Life of Bimbisara
Bimbisara’s life is described in Buddhist sacred books. "Pabbaja Sutta" states that Bimbisara first saw ascetic Buddha before his enlightenment through the palace window. Bimbisara followed Gautama and invited him to visit his court. But Gautama turned down his invitation. Bimbisara then wished him luck for his enlightenment and asked him to visit Rajgir after he achieved enlightenment. Gautama promised and visited Rajgir after the enlightenment to fulfill his promise.
Buddha and his followers were the royal guests of Bimbisara. After they finished their meals Bimbisara poured water from a Golden jar in Buddha's hands to express his gratitude. Bimbisara donated Veluvana Park to Buddha. After that Bimbisara was converted to Buddhist religion and patronize the growth of Buddhism for the rest 37 years of his reign. He attained ‘Sotapannahood’, a degree of enlightenment in Buddhist teachings.
Matrimonial Alliances of Bimbisara
Bimbisara was an able ruler and established his empire firmly through matrimonial alliances. He made marriage alliances with many kings of India. He married ‘Kosala Devi’, the daughter of the king of Kosala. This bride brought him the village of Kashi as dowry. The marriage ended the hostility between Kosala and Magadha. Ajatshatru was Kosala Devi’s son. Besides this marriage, he made a second marriage with ‘Chelanna’ the daughter of Licchavi King Chetak and his third wife was the daughter of the chief of Madra clan in Punjab. Bimbisara had also other wives namely Khema, Silava and Jayasena. The beautiful and famous courtesan Ambapali had a son with Bimbisara who was given the name Vimala Kondanna. Thus through these matrimonial alliances he established friendly relations with powerful neighbourly states and pursued an imperialistic policy. According to "Mahavagga" he had 500 queens.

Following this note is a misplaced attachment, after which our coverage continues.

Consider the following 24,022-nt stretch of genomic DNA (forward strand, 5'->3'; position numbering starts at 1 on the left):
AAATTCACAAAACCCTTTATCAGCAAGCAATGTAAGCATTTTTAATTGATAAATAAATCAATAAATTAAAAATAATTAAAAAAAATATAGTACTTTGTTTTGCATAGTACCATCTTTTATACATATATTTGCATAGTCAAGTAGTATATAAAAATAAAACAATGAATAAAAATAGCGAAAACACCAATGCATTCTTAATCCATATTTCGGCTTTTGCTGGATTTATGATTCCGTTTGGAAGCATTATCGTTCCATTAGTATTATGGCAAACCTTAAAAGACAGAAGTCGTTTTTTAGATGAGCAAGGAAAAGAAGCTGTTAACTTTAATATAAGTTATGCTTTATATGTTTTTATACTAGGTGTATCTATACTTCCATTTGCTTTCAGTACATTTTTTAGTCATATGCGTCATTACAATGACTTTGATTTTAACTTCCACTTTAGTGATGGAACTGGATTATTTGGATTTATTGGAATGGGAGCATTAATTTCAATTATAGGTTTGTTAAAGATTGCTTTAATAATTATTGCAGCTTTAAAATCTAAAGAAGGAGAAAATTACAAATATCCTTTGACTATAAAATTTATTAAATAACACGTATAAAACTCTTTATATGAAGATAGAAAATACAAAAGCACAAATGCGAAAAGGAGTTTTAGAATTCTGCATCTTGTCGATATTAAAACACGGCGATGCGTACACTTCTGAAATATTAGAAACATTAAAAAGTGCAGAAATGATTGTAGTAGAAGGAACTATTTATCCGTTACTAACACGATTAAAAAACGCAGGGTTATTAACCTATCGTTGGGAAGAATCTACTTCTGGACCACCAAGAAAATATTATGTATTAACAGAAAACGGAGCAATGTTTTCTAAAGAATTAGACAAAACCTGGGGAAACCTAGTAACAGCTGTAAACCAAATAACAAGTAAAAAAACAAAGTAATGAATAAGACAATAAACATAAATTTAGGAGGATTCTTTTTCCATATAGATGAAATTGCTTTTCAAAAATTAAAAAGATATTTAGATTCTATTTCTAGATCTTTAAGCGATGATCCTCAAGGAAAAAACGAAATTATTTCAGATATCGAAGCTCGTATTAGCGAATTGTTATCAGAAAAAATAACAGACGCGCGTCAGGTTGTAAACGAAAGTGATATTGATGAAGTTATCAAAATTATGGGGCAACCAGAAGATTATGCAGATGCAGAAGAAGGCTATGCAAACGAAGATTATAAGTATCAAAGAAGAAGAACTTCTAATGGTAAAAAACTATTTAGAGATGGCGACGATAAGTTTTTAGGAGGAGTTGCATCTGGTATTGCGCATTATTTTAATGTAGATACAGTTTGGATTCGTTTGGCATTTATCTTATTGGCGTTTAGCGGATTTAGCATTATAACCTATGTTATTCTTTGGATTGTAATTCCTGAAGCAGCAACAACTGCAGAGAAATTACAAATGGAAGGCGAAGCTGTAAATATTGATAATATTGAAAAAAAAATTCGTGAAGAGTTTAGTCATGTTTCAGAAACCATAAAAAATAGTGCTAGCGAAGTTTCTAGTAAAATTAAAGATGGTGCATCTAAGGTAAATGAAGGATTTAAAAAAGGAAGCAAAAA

Expansion of the Empire of Bimbisara
His first campaign was against Anga. He defeated and killed king Brahamadatta and incorporated Anga into Magadha. According to "Mahavagga" there were 80, 0009 villages in his kingdom. According to "Buddhacharya" his empire was 300 Yojna vast. Kushagrapjur was the capital of Magadha. It was also called ‘Girivraja’. Due to the danger of Vijjis, Bimbisara made Rajgriha. This place was situated at north of Kushagrapura and was the capital of it.
Conspiracy to Kill Bimbisara
Bimbisara’s end was extremely tragic. The forecasters told him that Ajatshatru’s birth was inauspicious for him, yet he brought him up with great care and affection. When Ajatsatru was grown up he plotted to kill his father. Buddha’s cousin Devadatta inspired Ajatsatru as he abhorred king’s patronage to Gautama Buddha. Bimbisara came to know about Ajatshatru’s plot and could understand his son’s solemn urge to become a monarch. He abdicated the throne for his son but Ajatsatru imprisoned his father Bimbisara by the advice of Devadatta.
Bimbisara was kept in a very heated prison house and was compelled to starve till death. Except Queen Khema, no visitor was allowed to enter in the prison. First she carried food in a ‘Golden Bowl’ concealed in her dress. When her plan was revealed, she carried food in her footgear. When that was disclosed too she carried food concealed in her headdress. After that all means of carrying food was seized. After that the queen decided to take bath in scented water and smeared her body with honey so that the old king could lick it and survived. This was finally detected and the entry of the queen was banned.
Bimbisara survived by meditating during walking. Ajatsatru also came to know about this and understood that his father was not going to die easily. He sent some barbers inside the prison. Bimbisara thought that Ajatsatru had realized his fault and had sent barbers to shave him so that he could lead a life of a monk. But the brutal barbers cut his feet and filled the wounds with salt and burned them with coal so that the old king could walk no more. Thus Bimbisara met his tragic end of life.